Foes to Friends

Midlothian High School Students Transfer to Heritage

Recent+Heritage+transfer%2C+Madison+Mudd+%2810%29%2C+owns+both+a+MHS+and+MHHS+letterman+for+participating+in+the+dance+team.+She+was+one+of+the+300+students+who+transferred+to+Heritage.

Photo by Avery Myers

Recent Heritage transfer, Madison Mudd (10), owns both a MHS and MHHS letterman for participating in the dance team. She was one of the 300 students who transferred to Heritage.

“The way that I see it. I got to spend time with friends from MHS for the first three years and for the last one I get to spend time with friends at Heritage.”

— Diego Herrera

Rivals have become classmates after many Midlothian High School students have transferred to Heritage due to rezoning. Even old Midlothian teachers are now a Jaguar, and the comparison between the two schools has been a popular conversation topic for this school year.

Previous Panther Jeremiah Atwell (10) reflects on what he claims is the main difference between the two schools.

“Everything’s just really small [at Heritage],” Atwell said. “The population, how big the school is, and the extracurricular activities like the band.”

Even with a smaller size, however, Heritage does rival MHS in many aspects according to new student Chase Fuller (11).

“The teachers here are a lot nicer,” Fuller said. “And then I saw last year you guys went to State for soccer and everyone went to that which seems fun.”

While incoming freshmen and sophomores were required to transfer, students who were rising juniors and seniors like Fuller were given the choice between attending Heritage or MHS for their final years of high school.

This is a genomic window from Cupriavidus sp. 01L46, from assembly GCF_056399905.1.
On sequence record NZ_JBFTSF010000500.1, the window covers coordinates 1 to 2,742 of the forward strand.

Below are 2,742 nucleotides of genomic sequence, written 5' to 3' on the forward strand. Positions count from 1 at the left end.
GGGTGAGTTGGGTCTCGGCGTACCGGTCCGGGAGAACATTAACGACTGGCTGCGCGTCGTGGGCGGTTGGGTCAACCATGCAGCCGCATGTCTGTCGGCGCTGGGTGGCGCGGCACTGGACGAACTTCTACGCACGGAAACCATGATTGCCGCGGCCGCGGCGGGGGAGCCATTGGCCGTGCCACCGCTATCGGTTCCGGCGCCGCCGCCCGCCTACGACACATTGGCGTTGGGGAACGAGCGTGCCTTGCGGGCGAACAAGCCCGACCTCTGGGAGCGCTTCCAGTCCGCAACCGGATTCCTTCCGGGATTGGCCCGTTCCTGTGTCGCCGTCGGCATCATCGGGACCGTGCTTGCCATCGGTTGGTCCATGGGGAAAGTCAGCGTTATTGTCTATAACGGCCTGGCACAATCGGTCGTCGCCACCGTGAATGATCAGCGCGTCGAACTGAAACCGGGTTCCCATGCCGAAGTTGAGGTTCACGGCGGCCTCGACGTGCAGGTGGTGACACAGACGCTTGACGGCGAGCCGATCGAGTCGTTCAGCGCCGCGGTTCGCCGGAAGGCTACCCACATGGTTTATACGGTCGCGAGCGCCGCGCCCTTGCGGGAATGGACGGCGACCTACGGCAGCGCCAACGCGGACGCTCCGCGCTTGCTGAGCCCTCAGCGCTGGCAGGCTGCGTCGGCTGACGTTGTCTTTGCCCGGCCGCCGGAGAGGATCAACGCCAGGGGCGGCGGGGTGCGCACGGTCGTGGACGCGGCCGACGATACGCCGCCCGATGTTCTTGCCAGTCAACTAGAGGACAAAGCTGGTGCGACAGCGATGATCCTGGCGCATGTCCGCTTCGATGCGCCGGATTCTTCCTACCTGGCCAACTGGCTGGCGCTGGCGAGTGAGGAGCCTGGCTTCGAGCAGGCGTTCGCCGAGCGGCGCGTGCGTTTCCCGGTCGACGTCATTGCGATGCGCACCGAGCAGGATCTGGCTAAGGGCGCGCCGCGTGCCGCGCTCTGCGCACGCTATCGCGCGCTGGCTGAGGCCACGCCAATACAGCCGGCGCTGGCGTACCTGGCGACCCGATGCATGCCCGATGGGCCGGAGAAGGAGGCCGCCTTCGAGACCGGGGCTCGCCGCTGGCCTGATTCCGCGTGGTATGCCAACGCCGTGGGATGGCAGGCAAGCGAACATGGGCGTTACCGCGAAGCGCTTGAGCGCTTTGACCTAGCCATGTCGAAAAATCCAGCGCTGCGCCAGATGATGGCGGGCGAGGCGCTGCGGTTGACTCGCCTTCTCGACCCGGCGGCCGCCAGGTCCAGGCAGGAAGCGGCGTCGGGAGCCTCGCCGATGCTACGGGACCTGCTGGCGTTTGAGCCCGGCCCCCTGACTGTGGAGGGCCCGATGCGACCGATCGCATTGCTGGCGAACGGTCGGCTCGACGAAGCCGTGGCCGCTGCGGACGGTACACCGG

“I was originally going to stay at MHS,” Fuller said. “And then I wanted to switch because all of my close friends are here because I went to Walnut Grove.”

Despite choosing to transfer, Fuller is a part of the countless other old Midlothian students who miss elements that only MHS seemingly has to offer.

“[I] obviously [miss] my friends,” Atwell said. “Then, more options for different classes. The schools are too small and they don’t have other classes like French.”

In addition to the lack of classes and previous friends, Fuller believes Heritage is deficient in school spirit.

“[I’ll miss] how much energy there was at MHS,” Fuller said. “I haven’t been to a Heritage football game. I went to the volleyball game and that’s it so far. It was good, but MHS was a lot louder.”

In spite of Heritage’s faults, many transfer students enjoy the atmosphere and freedom of our school.

“Teachers at MHS are more strict,” Atwell said. “Like for band [at Heritage], people were saying you can just get up and leave to go to the bathroom.”

Given all of the comparisons between the two schools, Diego Herrera (12) summarizes his reasoning and reaction to transferring in one simple sentence.

“The way that I see it,” Herrera said. “I got to spend time with friends from MHS for the first three years,” Herrera said. “and for the last one I get to spend time with friends at Heritage.”